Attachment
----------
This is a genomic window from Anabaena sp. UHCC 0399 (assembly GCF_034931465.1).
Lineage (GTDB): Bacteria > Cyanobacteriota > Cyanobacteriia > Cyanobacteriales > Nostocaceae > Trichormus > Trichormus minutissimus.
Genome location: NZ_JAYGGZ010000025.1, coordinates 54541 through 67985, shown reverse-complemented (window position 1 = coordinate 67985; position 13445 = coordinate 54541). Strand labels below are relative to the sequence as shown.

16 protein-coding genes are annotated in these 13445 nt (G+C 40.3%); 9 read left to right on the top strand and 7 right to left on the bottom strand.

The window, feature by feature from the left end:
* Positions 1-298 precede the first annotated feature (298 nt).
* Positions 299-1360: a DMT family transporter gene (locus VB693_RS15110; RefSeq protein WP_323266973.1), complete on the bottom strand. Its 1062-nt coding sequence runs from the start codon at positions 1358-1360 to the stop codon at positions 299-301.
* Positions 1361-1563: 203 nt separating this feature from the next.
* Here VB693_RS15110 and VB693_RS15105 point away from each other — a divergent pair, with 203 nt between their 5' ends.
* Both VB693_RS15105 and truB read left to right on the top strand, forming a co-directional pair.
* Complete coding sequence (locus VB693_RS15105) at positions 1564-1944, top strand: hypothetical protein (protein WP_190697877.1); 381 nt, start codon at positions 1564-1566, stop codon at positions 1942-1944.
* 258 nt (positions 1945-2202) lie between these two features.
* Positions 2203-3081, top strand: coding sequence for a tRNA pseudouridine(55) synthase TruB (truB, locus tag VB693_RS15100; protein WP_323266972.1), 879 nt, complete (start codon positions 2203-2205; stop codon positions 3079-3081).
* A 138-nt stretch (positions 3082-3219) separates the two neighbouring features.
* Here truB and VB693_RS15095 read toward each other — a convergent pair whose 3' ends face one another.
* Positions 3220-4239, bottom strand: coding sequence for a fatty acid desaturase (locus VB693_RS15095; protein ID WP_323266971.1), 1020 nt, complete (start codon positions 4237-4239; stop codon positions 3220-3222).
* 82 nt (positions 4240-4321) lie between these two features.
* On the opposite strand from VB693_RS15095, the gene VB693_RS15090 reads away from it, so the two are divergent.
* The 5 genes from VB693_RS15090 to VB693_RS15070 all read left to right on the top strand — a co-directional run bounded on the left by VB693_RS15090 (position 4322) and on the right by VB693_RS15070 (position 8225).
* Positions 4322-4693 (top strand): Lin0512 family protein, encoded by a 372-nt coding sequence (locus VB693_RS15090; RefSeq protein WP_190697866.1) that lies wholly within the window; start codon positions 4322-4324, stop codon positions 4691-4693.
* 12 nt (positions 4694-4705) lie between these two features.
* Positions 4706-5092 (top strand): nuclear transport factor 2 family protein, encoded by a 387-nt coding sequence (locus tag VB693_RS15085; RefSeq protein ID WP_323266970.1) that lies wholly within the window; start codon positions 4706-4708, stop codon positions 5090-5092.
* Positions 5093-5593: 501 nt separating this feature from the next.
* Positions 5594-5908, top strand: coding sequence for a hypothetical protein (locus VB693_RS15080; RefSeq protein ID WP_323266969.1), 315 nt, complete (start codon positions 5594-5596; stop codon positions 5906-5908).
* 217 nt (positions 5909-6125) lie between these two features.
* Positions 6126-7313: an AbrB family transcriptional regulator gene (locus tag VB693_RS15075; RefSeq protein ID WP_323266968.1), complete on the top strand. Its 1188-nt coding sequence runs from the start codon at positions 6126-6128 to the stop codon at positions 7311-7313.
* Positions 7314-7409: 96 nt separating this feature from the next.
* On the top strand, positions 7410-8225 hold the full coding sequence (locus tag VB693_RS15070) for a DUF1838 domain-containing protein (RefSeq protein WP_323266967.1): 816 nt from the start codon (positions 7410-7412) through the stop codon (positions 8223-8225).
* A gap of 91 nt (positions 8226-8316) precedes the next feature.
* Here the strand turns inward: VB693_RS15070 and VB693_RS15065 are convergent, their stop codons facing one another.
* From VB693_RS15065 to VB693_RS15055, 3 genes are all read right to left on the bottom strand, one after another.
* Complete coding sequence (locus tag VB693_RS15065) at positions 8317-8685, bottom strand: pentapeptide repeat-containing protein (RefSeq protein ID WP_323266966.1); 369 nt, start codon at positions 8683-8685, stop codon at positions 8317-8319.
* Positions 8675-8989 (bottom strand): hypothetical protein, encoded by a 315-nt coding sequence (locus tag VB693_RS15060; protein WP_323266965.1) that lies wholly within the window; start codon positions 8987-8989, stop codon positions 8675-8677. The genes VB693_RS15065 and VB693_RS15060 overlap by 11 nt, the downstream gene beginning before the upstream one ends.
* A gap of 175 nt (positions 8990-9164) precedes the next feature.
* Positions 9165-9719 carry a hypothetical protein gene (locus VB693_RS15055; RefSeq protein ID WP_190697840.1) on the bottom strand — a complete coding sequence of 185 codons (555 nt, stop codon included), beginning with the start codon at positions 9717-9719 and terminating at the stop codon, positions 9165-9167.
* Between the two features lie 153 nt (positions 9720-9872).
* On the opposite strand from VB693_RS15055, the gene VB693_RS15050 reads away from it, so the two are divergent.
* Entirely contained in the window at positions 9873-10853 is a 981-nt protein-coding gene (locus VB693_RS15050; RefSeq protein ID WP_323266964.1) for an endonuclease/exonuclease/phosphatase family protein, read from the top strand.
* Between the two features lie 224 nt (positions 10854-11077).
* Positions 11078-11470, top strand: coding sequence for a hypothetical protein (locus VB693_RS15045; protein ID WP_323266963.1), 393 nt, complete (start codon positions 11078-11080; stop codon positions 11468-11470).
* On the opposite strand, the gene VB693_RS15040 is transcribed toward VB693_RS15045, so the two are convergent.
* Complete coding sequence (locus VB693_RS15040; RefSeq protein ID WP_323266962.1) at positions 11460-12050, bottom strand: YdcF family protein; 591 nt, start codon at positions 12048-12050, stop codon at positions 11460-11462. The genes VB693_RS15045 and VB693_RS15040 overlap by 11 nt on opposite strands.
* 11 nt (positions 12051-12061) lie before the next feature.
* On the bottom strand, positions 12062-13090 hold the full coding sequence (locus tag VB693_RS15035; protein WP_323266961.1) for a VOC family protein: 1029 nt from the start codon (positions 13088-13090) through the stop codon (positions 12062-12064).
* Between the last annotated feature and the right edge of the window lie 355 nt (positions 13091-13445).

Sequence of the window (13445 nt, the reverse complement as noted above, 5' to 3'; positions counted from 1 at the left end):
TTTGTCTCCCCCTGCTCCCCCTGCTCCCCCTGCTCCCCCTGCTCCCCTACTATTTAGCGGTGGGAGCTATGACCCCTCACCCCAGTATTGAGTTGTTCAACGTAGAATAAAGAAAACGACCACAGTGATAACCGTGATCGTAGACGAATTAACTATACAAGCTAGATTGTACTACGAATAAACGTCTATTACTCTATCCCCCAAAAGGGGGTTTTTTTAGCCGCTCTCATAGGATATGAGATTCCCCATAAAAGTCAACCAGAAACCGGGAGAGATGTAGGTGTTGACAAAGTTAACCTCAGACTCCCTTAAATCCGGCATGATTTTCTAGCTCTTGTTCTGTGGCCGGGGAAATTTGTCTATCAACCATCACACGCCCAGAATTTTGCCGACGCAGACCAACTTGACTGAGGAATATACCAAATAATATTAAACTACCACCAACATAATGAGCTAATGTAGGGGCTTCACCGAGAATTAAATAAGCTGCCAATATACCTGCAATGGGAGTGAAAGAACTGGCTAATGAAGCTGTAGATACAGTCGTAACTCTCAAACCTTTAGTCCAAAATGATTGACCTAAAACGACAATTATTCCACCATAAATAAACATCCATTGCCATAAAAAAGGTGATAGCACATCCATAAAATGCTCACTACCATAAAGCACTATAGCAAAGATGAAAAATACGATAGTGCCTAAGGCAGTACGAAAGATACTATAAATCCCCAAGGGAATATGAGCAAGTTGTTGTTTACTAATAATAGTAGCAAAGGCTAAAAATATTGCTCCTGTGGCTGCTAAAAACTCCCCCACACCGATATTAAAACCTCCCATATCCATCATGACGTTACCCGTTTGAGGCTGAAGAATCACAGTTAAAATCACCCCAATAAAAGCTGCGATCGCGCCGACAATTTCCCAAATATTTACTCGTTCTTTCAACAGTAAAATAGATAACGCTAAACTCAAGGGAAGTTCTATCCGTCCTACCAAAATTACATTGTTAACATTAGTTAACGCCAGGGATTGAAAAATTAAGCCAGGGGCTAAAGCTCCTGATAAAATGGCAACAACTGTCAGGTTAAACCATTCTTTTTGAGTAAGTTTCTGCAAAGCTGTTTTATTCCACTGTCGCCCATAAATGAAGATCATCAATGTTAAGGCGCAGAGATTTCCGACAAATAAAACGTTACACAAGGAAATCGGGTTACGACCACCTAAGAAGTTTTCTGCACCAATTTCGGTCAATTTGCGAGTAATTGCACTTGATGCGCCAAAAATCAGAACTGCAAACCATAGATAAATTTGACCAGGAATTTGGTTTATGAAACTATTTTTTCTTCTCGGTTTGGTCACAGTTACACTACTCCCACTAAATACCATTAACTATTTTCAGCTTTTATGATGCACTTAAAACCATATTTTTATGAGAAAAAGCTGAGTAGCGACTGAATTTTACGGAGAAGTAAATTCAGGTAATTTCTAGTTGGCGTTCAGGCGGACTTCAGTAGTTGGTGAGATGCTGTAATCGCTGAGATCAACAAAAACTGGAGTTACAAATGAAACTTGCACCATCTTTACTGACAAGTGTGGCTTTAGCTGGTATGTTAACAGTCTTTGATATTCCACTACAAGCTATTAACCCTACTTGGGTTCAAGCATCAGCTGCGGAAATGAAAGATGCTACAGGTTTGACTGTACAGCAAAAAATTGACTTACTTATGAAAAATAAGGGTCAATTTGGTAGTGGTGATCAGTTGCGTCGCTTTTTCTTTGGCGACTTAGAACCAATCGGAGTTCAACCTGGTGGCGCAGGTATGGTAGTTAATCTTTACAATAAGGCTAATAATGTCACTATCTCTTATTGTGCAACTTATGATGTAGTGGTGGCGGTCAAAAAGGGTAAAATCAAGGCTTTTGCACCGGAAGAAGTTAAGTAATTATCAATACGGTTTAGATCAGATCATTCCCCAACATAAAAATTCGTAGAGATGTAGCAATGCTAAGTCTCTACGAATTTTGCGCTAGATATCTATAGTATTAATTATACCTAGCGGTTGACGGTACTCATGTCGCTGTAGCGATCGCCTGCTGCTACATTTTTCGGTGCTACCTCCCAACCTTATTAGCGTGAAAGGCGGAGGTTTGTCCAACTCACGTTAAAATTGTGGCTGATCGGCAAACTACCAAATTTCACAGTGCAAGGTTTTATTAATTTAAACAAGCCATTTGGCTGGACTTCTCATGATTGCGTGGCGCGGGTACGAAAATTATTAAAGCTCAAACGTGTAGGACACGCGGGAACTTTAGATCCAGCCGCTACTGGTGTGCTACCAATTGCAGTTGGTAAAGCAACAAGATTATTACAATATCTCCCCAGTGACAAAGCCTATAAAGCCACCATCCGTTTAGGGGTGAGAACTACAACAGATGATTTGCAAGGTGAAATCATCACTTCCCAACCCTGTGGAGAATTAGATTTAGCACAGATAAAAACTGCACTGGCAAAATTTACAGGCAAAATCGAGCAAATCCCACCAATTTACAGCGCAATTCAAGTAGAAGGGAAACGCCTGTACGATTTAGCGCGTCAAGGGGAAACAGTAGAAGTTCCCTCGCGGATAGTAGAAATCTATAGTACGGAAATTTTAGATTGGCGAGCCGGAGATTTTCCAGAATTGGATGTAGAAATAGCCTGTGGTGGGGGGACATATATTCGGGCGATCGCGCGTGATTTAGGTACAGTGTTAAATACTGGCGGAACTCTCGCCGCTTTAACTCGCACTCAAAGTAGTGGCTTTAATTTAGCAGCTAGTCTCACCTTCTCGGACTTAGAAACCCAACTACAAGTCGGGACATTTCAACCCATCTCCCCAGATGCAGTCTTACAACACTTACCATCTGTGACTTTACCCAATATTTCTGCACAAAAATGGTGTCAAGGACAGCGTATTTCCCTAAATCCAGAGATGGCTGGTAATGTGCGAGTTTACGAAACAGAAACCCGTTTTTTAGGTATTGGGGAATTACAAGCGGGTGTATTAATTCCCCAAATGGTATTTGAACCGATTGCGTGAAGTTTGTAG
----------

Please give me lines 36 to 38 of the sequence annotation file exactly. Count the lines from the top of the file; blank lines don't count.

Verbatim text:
* Between the two features lie 153 nt (positions 9720-9872).
* On the opposite strand from VB693_RS15055, the gene VB693_RS15050 reads away from it, so the two are divergent.
* Entirely contained in the window at positions 9873-10853 is a 981-nt protein-coding gene (locus VB693_RS15050; RefSeq protein ID WP_323266964.1) for an endonuclease/exonuclease/phosphatase family protein, read from the top strand.